Texas Tech basketball: 3 matchups to watch as Red Raiders host KSU

MANHATTAN, KS - JANUARY 14: Kyler Edwards #0 of the Texas Tech Red Raiders drives up court against Antonio Gordon #11 of the Kansas State Wildcats during the first half on January 14, 2020 at Bramlage Coliseum in Manhattan, Kansas. (Photo by Peter G. Aiken/Getty Images)
MANHATTAN, KS - JANUARY 14: Kyler Edwards #0 of the Texas Tech Red Raiders drives up court against Antonio Gordon #11 of the Kansas State Wildcats during the first half on January 14, 2020 at Bramlage Coliseum in Manhattan, Kansas. (Photo by Peter G. Aiken/Getty Images) /
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LUBBOCK, TEXAS – FEBRUARY 19: Guard Kyler Edwards #0 of the Texas Tech Red Raiders walks along the baseline before the college basketball game against the Kansas State Wildcats on February 19, 2020 at United Supermarkets Arena in Lubbock, Texas. (Photo by John E. Moore III/Getty Images)
LUBBOCK, TEXAS – FEBRUARY 19: Guard Kyler Edwards #0 of the Texas Tech Red Raiders walks along the baseline before the college basketball game against the Kansas State Wildcats on February 19, 2020 at United Supermarkets Arena in Lubbock, Texas. (Photo by John E. Moore III/Getty Images) /

Edwards vs. Pack

Texas Tech got a great game from Kyler Edwards against Oklahoma State.  Putting up 18 points, he came within a point of matching his season-high.  He also hit four 3-pointers to break out of a prolonged slump from long range.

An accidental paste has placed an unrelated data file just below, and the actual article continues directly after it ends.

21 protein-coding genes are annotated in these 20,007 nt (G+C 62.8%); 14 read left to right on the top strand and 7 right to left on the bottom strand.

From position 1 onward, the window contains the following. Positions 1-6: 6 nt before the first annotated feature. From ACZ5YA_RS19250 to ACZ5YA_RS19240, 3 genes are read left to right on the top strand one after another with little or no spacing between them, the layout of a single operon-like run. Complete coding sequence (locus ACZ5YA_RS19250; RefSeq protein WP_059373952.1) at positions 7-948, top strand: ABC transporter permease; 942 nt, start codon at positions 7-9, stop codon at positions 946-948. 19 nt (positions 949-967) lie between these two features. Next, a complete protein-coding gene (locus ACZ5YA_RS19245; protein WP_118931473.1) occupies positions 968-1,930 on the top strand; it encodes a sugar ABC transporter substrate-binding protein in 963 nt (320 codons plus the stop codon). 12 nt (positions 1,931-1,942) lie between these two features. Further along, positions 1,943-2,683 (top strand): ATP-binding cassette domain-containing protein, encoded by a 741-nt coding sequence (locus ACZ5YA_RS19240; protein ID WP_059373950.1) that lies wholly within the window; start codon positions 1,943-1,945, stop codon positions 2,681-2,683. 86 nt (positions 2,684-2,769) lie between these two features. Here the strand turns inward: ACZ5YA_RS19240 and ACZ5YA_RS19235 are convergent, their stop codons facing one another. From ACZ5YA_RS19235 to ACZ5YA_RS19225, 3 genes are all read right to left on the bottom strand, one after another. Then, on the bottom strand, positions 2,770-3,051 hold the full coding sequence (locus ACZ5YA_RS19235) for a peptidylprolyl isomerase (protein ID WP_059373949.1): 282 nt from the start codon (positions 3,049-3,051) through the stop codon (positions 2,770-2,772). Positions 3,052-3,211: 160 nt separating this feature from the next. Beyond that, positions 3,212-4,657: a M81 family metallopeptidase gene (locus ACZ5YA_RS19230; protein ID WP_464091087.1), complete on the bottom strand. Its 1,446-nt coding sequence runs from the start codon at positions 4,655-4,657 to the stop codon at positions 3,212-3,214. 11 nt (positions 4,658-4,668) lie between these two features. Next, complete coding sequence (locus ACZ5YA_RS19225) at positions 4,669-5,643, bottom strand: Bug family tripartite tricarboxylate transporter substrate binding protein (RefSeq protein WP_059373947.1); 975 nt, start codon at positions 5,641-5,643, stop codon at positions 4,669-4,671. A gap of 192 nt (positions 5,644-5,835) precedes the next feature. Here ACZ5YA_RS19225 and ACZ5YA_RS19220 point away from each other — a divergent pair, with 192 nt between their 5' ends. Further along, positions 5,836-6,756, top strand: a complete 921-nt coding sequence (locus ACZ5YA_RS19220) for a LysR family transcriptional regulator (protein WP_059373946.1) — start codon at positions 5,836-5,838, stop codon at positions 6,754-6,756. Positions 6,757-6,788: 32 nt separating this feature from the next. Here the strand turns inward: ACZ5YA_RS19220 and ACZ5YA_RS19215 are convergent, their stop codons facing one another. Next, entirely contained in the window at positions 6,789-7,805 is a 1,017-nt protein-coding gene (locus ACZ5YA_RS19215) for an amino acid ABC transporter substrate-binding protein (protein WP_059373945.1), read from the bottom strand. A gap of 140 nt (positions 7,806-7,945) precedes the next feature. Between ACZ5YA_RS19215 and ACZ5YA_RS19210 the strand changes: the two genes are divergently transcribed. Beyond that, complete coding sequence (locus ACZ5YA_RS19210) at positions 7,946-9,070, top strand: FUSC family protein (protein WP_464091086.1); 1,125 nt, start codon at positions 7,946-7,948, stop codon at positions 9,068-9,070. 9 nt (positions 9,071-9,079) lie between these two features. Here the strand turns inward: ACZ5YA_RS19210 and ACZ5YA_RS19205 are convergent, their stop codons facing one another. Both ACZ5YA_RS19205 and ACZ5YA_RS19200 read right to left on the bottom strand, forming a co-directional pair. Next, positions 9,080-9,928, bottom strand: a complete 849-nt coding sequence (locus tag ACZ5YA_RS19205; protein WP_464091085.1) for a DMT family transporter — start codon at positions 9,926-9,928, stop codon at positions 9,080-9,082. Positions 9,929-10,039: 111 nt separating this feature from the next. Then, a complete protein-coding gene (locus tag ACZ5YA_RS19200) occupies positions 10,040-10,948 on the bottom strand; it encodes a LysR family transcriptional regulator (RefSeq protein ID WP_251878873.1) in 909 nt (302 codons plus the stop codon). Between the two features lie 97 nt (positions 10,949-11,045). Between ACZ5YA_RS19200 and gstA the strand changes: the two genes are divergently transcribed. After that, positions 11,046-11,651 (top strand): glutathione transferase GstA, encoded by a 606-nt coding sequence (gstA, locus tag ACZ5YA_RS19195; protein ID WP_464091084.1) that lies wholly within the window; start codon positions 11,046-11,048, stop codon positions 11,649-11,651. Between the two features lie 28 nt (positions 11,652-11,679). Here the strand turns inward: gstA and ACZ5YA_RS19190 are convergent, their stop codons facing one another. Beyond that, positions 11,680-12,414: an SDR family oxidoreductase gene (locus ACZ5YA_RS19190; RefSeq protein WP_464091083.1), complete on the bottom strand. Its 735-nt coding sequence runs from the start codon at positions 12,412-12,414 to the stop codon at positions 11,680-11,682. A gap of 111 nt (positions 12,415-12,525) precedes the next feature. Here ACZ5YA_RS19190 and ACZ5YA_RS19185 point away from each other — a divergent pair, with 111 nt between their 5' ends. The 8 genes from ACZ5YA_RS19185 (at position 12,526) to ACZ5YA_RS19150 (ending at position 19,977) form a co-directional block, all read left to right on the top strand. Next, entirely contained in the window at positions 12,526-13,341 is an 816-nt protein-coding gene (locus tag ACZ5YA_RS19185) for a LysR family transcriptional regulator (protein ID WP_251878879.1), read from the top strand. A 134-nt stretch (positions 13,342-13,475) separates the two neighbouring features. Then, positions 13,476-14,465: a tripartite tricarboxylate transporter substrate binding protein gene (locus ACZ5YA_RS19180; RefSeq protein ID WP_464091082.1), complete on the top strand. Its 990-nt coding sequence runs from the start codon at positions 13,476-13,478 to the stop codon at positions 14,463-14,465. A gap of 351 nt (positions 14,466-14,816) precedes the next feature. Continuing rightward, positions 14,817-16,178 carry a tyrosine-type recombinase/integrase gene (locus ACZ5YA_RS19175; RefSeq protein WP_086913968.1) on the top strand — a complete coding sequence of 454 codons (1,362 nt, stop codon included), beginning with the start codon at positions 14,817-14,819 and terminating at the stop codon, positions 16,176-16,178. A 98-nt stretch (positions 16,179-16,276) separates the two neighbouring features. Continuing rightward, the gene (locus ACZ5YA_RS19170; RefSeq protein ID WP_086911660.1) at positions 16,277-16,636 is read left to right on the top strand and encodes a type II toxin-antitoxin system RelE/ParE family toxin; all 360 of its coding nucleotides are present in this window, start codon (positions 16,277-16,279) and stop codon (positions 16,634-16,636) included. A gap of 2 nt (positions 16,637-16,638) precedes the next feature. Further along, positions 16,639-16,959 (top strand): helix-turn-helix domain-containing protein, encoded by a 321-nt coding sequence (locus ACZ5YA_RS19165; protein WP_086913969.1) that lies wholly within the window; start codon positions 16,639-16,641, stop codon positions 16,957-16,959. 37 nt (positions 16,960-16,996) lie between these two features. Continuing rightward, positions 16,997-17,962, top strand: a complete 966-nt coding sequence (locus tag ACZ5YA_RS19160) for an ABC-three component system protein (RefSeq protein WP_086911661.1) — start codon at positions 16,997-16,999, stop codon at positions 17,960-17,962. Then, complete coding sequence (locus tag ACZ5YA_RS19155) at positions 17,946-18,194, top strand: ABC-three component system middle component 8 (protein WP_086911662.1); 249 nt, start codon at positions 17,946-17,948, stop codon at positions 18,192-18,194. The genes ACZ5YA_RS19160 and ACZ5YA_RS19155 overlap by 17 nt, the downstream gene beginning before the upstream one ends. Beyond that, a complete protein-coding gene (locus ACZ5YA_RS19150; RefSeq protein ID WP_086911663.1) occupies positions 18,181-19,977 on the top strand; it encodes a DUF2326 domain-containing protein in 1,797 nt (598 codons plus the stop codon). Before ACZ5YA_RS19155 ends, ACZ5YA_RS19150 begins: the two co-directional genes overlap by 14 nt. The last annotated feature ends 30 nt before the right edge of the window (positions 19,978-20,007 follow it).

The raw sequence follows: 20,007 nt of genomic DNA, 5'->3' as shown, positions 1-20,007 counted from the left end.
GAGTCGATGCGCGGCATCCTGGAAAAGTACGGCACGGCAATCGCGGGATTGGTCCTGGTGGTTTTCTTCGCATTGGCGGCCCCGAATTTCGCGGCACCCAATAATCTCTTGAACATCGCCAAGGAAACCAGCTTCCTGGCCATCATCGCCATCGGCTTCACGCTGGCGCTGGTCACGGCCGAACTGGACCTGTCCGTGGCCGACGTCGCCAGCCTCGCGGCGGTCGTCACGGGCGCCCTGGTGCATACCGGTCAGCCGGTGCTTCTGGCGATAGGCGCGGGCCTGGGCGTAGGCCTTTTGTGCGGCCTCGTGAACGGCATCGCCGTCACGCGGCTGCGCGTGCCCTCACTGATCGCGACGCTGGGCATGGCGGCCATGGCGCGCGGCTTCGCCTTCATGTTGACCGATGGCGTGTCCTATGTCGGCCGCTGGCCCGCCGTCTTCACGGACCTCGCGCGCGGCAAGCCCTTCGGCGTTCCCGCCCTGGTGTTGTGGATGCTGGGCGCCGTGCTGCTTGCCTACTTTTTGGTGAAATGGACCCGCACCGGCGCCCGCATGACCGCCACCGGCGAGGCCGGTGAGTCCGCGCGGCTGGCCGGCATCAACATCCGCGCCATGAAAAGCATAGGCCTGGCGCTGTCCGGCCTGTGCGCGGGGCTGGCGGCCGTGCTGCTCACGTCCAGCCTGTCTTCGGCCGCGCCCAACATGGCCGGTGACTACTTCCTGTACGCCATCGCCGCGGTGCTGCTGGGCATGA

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Now, can he put together a second-straight quality performance (especially from beyond the arc)?  Or, will Kansas State get a hot-shooting effort from their shooting guard, Nijel Pack?

The freshman from Indianapolis, Indiana is proving to be a dangerous scorer this year.  He’s averaging 10.1 points per game and much of his work has been done with the 3-ball.

Already with 20 made 3-pointers on the year, he’s shooting 37% from outside.  Interestingly, Edwards has also made 20 shots from beyond the arc to lead his team, as does Pack. Thus, if either one of these players gets hot from outside, it could turn the tide of the game.

It is important to keep in mind that Tech and KSU are at opposite ends of the Big 12 spectrum when it comes to defending the 3-pointer.  Tech sits at no. 4 in the Big 12 by allowing its opponents to shoot just 28.7%  while KSU is no. 9 in the league by letting opponents shoot 37.6%.

That could be an important difference in this game and why Edwards might be licking his chops now that he’s rediscovered his touch from the outside.  Hopefully, that means he will be able to have a game similar to the one he had for the Red Raiders on Saturday. If he does, Tech fans will likely be celebrating a much-needed Big 12 win.

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